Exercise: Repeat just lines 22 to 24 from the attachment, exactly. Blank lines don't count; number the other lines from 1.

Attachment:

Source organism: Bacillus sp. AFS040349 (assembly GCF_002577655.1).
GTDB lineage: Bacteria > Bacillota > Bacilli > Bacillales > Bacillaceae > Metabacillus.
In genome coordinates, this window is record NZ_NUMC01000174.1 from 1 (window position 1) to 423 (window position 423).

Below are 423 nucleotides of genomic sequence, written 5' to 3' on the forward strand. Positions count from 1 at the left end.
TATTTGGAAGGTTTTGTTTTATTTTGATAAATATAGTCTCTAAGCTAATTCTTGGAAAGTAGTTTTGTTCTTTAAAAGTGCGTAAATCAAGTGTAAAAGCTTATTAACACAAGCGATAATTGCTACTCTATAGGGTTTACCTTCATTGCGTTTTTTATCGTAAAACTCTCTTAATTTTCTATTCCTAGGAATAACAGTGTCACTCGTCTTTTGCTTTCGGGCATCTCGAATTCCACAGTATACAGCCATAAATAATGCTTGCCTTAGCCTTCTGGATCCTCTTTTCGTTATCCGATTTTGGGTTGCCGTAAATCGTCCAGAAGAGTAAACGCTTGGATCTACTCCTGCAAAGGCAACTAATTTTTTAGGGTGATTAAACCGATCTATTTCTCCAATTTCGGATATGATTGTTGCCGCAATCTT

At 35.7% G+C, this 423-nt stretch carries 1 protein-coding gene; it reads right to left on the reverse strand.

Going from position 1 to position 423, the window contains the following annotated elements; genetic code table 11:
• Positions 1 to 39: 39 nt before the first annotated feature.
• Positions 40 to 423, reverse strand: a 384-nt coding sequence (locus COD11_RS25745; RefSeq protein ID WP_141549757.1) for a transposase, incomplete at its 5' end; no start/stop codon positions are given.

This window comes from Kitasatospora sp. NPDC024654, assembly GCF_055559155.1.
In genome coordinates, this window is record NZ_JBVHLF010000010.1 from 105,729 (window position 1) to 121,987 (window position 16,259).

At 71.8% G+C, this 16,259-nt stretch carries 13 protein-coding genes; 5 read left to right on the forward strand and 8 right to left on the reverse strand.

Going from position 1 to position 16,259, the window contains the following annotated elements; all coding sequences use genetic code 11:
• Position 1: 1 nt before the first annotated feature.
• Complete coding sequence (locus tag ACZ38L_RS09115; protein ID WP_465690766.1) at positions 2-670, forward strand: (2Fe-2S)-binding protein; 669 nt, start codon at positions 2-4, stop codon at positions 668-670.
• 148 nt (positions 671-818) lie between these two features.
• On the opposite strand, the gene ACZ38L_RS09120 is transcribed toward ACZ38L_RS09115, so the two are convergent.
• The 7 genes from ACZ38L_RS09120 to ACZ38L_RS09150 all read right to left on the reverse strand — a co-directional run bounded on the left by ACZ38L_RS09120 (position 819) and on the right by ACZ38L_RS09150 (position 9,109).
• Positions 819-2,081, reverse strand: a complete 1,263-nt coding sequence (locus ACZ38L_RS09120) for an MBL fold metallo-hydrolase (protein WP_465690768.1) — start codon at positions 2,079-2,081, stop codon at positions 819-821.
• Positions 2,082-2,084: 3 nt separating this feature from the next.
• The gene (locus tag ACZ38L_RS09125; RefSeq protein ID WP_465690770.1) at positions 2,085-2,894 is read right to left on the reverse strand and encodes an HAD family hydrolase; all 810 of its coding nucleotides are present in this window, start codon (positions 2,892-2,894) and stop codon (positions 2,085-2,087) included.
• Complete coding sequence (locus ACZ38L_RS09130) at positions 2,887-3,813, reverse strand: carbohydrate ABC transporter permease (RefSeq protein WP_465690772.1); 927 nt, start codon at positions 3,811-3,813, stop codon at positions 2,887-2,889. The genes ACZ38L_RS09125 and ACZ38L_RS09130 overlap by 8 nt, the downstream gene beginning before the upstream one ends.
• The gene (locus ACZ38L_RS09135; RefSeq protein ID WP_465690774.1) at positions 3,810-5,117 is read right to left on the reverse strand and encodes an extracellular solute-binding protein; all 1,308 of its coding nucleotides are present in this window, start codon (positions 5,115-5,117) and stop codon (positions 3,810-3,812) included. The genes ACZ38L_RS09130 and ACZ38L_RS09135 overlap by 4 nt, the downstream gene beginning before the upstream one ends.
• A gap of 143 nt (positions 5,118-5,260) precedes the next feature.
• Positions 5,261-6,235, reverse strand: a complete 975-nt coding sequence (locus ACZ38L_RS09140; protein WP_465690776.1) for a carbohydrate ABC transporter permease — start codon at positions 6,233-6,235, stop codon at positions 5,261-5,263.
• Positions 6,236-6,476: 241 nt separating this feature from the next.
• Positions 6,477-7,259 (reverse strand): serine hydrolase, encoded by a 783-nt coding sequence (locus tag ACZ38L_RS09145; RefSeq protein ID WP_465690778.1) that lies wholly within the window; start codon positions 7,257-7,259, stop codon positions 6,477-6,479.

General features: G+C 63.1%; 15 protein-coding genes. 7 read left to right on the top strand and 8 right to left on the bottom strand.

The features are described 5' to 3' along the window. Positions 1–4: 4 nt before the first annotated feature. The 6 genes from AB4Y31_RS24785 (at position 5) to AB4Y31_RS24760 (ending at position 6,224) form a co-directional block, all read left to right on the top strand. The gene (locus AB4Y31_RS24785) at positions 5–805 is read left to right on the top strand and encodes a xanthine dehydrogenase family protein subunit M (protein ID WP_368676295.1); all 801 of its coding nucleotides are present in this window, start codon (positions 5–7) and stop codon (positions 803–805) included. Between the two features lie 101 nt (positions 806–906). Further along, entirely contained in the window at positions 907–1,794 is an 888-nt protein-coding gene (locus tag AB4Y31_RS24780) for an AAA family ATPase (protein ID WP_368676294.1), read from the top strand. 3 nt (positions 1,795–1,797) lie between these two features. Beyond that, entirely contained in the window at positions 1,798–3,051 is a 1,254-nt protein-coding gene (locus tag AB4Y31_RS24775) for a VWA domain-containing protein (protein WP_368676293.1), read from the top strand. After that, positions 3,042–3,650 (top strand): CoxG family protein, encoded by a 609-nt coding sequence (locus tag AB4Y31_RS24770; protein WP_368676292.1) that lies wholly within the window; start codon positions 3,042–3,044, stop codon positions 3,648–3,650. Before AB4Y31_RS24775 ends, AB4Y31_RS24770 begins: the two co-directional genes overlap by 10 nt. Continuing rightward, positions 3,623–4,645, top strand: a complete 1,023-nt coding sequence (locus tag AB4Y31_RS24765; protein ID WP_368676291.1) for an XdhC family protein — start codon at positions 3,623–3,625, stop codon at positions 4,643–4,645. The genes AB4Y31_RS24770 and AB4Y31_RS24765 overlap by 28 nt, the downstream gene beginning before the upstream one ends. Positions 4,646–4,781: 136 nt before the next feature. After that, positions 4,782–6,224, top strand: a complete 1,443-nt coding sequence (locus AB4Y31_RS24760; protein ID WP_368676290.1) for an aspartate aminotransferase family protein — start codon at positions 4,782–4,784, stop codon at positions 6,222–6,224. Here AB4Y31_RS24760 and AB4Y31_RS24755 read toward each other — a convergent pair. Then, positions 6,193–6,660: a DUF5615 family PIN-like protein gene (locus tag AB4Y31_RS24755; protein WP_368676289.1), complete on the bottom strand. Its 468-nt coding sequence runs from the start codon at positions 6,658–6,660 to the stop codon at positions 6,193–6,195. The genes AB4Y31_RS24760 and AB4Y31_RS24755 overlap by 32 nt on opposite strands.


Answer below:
• Complete coding sequence (locus ACZ38L_RS09130) at positions 2,887-3,813, reverse strand: carbohydrate ABC transporter permease (RefSeq protein WP_465690772.1); 927 nt, start codon at positions 3,811-3,813, stop codon at positions 2,887-2,889. The genes ACZ38L_RS09125 and ACZ38L_RS09130 overlap by 8 nt, the downstream gene beginning before the upstream one ends.
• The gene (locus ACZ38L_RS09135; RefSeq protein ID WP_465690774.1) at positions 3,810-5,117 is read right to left on the reverse strand and encodes an extracellular solute-binding protein; all 1,308 of its coding nucleotides are present in this window, start codon (positions 5,115-5,117) and stop codon (positions 3,810-3,812) included. The genes ACZ38L_RS09130 and ACZ38L_RS09135 overlap by 4 nt, the downstream gene beginning before the upstream one ends.
• A gap of 143 nt (positions 5,118-5,260) precedes the next feature.